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Scientists Unsure Where Rocket Debris From China’s Space Station Launch Will Land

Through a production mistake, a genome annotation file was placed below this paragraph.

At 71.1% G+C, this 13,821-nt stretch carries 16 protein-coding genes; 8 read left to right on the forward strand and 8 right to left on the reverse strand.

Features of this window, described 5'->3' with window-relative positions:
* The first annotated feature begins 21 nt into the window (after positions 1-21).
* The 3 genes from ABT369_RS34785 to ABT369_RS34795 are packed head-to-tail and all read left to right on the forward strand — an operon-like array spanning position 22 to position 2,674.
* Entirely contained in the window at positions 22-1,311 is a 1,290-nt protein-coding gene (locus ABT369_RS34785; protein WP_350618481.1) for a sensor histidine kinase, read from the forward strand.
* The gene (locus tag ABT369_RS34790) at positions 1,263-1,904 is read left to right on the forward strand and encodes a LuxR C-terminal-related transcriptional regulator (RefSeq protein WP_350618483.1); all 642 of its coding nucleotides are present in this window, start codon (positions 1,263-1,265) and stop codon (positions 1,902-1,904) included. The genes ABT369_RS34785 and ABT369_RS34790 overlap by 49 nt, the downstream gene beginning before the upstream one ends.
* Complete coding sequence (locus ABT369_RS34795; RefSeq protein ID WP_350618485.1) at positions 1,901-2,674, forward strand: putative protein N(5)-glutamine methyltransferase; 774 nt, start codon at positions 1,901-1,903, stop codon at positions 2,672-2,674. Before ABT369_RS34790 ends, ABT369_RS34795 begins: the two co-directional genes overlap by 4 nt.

Scientists Unsure Where Rocket Debris From China’s Space Station Launch Will Land. The first module for China's new Tianhe space station was recently launched into orbit. After the core separated from the 46,000-pound rocket, Long March-5B, it should have landed in the ocean. But it didn't follow its predetermined flight path and now scientists don't know where it will land. But it didn't follow its predetermined flight path and now scientists don't know where it will land. It's expected to make landfall in a matter of days, but since it's moving at about 17,324 miles per hour, predicting an impact location is nearly impossible. U.S. Space Command is aware of and tracking the location of the Chinese Long March 5B in space, but its exact entry point into the Earth's atmosphere cannot be pinpointed until within hours of its reentry, Lt. Col. Angela Webb, U.S. Space Command Public Affairs, to CBS News. The rocket debris could potentially land in the U.S., Mexico, South America, Central America, India, China, Australia or Africa. Though it will most likely land in the ocean, which covers 70% of the planet, there is a slight risk that it will land in a metropolitan area. White House press secretary Jen Psaki said it is "in the shared interests of all nations to act responsibly in space to ensure the safety, stability, security, and long-term sustainability of outer space activity."
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